In plants, the chlorophyll actually focuses, transfers, and absorbs light energy. Lindsay's system will divide the labor. Silver particles will capture and focus the light on separate dye molecules that then absorb the light.
"There are molecular solar cells in existence but they aren't very efficient," Lindsay explains. "You need a big long row of dye molecules to absorb all the light. We're proposing to make nanoscale antennas to collect and focus light more efficiently and radiate dyes with very intense light. You can make a single layer of dye absorb all the light this way," he says.
"The reaction center itself can't absorb efficiently in normal sunlight," adds Gust, who also works on the project. "The antenna has lots of light absorbing molecules. It catches light and feeds it to the reaction center. The antenna keeps pumping light and photons at a rate that lets the reaction center work efficiently."
The first step in building an antenna system is to design the structure of the DNA scaffolding on a computer.
"You bend the DNA by using short bits of DNA with 'sticky' ends to fasten two sections together," Lindsay explains. "You pick out where to crosslink two strands together and then find the DNA that will connect there. Out from your computer comes a little ordering list, saying, 'You need these bits of DNA.'"
After that, he puts the strand of DNA in solution with the sticky bits, heats it all up, cools it down again and–voila!–custom DNA shapes.
"It's an unbelievable process," says Lindsay. "What's marvelous is you can make self-assembling structures of DNA that have single strands poking out, like a tether line."
In fact, Lindsay and Hao Yan, a professor of inorganic and materials chemistry, created the first addressable nanoarray–an array with strands sticking out at specific locations. As an example, they created a nanoarray that spells out "ASU" using protruding DNA loops.
Making words out of DNA is fun, but the process is functional as well. The protruding bits can serve as attachment points for specific substances. In the case of an antenna system, Lindsay will attach the silver particles that will capture and focus light.
Plants use the sun's power to make sugars. If scientists can mimic photosynthesis, they will not be limited to making carbohydrates. They could instead take the hydrogen from water and use it as fuel.
The potential for a "hydrogen economy" is big news these days because hydrogen is plentiful and burns very clean. The only byproduct is water. However, a hydrogen economy would require major infrastructure changes. Hydrogen is difficult to transport because it is highly flammable. Also, hydrogen fuel cell technology is still immature. Current fuel cells aren't very efficient, but researchers around the world are working to improve them.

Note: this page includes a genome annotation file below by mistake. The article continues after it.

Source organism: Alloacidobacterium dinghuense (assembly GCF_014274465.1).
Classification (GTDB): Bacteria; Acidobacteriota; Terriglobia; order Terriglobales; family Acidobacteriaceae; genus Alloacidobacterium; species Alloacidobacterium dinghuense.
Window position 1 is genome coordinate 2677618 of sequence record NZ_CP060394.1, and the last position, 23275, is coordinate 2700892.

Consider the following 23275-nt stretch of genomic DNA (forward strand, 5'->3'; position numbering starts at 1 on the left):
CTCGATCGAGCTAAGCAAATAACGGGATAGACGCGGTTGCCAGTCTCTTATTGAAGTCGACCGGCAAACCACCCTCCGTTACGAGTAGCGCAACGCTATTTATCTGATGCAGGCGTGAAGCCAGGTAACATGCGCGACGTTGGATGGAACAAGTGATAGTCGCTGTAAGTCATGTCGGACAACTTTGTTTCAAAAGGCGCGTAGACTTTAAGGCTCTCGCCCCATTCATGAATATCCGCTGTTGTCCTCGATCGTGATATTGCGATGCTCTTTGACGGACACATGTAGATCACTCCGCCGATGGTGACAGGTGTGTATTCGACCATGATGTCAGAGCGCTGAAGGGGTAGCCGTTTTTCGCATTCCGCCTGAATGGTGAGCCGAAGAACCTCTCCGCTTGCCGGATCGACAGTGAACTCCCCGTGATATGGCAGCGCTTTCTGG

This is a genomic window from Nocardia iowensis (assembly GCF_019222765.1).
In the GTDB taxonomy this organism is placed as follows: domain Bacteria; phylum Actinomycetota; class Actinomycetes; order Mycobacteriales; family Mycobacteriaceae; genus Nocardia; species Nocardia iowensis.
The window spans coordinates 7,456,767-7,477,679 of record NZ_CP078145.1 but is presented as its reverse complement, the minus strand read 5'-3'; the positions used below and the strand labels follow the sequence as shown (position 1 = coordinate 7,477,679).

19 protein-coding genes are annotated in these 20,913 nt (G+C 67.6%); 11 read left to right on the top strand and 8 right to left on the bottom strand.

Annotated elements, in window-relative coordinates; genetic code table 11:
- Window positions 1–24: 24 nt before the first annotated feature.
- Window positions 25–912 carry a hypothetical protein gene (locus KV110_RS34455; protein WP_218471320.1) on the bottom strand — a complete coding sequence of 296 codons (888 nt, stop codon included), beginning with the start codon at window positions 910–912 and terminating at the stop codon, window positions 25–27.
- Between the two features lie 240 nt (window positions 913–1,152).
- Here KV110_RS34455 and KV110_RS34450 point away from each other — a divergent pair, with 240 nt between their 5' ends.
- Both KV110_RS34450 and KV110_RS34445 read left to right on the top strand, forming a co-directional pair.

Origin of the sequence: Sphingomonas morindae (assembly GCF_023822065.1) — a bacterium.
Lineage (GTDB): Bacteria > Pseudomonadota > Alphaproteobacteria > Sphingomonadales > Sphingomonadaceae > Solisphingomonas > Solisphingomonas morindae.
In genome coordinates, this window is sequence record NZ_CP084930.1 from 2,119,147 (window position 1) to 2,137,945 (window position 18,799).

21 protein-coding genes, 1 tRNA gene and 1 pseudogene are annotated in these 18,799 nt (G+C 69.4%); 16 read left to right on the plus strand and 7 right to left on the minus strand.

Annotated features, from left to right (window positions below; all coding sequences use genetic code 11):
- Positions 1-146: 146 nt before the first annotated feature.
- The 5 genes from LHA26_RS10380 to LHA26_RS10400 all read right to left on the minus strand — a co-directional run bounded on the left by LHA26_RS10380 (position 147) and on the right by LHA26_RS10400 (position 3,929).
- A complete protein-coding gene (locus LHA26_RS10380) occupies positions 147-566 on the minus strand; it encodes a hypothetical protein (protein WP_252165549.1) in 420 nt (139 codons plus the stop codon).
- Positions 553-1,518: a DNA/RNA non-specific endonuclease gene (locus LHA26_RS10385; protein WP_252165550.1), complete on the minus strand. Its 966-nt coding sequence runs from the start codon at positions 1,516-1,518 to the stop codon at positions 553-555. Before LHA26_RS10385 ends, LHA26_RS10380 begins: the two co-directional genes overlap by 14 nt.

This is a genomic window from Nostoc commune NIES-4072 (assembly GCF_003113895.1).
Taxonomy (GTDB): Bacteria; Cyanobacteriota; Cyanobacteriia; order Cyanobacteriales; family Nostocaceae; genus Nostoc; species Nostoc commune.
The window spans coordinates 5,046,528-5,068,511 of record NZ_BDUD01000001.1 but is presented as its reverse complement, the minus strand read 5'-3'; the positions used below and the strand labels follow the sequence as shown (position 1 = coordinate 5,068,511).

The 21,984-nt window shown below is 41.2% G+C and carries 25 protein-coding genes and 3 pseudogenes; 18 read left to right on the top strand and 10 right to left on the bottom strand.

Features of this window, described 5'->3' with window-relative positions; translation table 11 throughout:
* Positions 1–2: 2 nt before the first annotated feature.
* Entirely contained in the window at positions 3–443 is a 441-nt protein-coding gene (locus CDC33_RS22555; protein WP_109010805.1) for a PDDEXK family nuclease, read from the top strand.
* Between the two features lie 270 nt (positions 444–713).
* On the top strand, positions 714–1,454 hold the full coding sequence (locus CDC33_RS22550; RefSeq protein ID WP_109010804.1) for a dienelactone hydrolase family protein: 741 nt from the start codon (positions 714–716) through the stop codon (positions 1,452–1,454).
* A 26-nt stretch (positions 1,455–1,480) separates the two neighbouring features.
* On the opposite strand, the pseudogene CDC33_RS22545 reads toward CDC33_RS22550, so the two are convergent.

Another option is to replicate photosystem I and use the energy released from splitting water to make carbon-based fuels. Sugars are great for powering our bodies, but other carbon compounds, such as methanol, ethanol, butanol, methane, or lipids might be able to fuel our cars.
Carbon-based fuels release carbon dioxide when they are burned, but they would use up that CO2 by being created photosynthetically. Using these fuels would not add CO2 to the atmosphere.
Certain carbon-based fuels might work better with our current infrastructure than either hydrogen or other carbon-based options. For example, some forms of fuel cannot be pumped through existing oil pipes, but others can.
Moore says that sustainable energy is likely to develop in many forms. There are researchers working to improve solar panels and fuel cells. Still others are developing biomass, which relies on natural rather than artificial photosynthesis (see sidebar). Some researchers are developing better technology for harnessing other renewable resources such as wind or geothermal energy.
"I think the world is coming to realize a sustainable source of energy is a crucial issue facing humans," says Moore. "There won't be one way, there will be a number of ways linked to local resources. For example, in Iceland, geothermal energy is abundant. That's not practical in other places. There are places with a lot of wind, places with a lot of sun. This is a model for energy that's different from what we had in the past, which was large, centralized sources of energy."
Here in Arizona, which boasts more than 300 sunny days per year, studying every facet of solar power only makes sense. But while scientists can develop and improve ways to harness energy, no one can use their technology unless policy supports it. The legislators and voters will ultimately decide if and how to feed our hunger for power in a way that can be sustained for the long term.
Photosynthesis-based energy research at ASU is supported by the U.S. Department of Energy, the National Science Foundation, and the National Institutes of Health. For more information, contact Thomas Moore, Director of the Center for the Study of Early Events in Photosynthesis, 480.965.3308. Send e-mail to: firstname.lastname@example.org